The thyroid is a butterfly-shaped gland that resides at the base of the neck and produces hormones that regulate metabolism (how the body converts food into energy). Abnormal production of thyroid hormones results in thyroid disease. Two main causes of thyroid problems are overproduction of thyroid hormones, known as hyperthyroidism, and underproduction of thyroid hormones, known as hypothyroidism.
Hyperthyroidism can be caused by Grave's Disease (overproduction of the thyroid hormones), growths on the thyroid (either nodules or a goiter), inflammation of the thyroid and, in rare cases, pituitary gland malfunction or cancer. Symptoms include a feeling of speeding up or nervousness, shaky hands, fast heartbeat, sweatiness, red or itchy skin, frequent bowel movements, weight loss and weakness or tiredness. For mild to moderate symptoms, the treatment is usually antithyroid medicine. In more severe cases, radioactive iodine may be swallowed by the patient to destroy the harmful part of the thyroid.
Hypothyroidism is caused by underproduction of thyroid hormones (Hashimoto's Disease), exposure to excessive amounts of iodide (an old treatment for croup in children), high levels of lithium and removal of the thyroid gland. Symptoms usually appear gradually over time and may include feeling tired, weak or depressed, lower energy level, brittle nails, dry skin, constipation, memory problems and feeling cold more often. For women, it may also cause heavy or irregular menstrual periods. Hypothyroidism is treated with thyroid hormone pills.
A thyroid nodule is a growth on the thyroid. A goiter is a swelling of the thyroid gland itself. Thyroid nodules are usually benign - only five out of every 100 thyroid nodules are cancerous. Most thyroid nodules are small and difficult to detect. However, bigger nodules may lead to swelling of the neck and problems with breathing or swallowing. Thyroid nodules and goiters may be indicative of hyperthyroidism. They can be diagnosed with a combination of blood tests to evaluate how well the thyroid is functioning; a thyroid scan, which uses a radioactive material and a camera to visualize the thyroid; ultrasound to see the number, size and placement of nodules; or fine needle biopsy, where a piece of tissue is removed from the nodule to determine if it is benign or malignant. In cases where cancerous or pre-cancerous cells are present, surgical removal is generally recommended.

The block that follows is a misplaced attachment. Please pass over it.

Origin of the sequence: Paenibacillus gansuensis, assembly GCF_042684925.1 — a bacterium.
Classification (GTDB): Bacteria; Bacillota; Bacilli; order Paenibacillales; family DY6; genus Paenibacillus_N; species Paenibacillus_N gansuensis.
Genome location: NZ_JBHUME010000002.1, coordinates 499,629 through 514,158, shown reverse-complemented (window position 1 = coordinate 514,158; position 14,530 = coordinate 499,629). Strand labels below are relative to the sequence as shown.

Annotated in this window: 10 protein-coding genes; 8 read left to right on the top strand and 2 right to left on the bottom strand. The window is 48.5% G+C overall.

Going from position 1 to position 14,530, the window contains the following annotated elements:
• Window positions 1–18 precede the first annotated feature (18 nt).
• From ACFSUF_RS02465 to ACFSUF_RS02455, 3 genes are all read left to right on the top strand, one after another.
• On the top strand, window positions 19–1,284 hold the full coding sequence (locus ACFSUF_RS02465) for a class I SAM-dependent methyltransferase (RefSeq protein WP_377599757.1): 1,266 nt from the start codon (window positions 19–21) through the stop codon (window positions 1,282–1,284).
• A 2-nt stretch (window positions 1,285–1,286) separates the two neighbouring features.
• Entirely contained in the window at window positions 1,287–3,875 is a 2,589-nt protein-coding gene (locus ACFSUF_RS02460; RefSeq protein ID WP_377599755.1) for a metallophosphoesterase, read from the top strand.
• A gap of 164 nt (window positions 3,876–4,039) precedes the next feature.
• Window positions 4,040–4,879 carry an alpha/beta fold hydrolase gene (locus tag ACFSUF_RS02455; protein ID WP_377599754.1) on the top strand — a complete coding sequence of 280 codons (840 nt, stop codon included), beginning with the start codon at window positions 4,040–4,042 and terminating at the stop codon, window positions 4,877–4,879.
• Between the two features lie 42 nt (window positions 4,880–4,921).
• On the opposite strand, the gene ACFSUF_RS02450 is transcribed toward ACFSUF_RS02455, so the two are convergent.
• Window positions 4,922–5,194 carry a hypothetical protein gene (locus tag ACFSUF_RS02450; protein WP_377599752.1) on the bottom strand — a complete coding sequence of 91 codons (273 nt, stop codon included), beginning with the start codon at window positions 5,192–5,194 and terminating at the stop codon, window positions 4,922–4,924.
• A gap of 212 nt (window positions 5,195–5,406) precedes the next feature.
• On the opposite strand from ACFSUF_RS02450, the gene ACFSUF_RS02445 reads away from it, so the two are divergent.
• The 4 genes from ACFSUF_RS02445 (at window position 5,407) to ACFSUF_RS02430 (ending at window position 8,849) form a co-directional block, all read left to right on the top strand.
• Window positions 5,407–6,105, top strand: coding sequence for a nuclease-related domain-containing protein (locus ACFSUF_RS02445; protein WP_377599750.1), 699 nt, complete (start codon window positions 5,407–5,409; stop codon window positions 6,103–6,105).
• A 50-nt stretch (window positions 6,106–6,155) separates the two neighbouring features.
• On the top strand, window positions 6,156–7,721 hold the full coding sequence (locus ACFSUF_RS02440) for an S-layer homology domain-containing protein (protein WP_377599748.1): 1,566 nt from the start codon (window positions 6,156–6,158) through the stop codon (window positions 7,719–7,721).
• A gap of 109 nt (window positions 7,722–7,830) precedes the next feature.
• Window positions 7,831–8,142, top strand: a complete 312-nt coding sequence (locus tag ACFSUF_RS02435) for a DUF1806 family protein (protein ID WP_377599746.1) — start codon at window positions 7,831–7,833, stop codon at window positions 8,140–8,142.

Thyroid cancer is usually recognized by thyroid nodules or swelling of the thyroid gland (goiter). A benign thyroid nodule is called an adenoma. Diagnostic techniques used to identify thyroid cancer are ultrasound, fine needle biopsy, nuclear medicine or CT scan. Other symptoms include hoarseness, difficulty breathing or swallowing, neck pain, swollen lymph nodes, weight loss or coughing. In addition to surgery to remove the cancerous tissue, your doctor may recommend a radioactive iodine treatment. In more serious cases, radiation and/or chemotherapy may be required. Note that if any or all of the thyroid is surgically removed, you will have to take replacement thyroid hormones in pill form for the remainder of your life to keep your metabolism functioning at an optimal level for your good health.
If you have trouble swallowing or breathing, feel a lump in your throat or experience ongoing swelling in the neck, please contact our office and schedule an appointment with one of our otolaryngologists.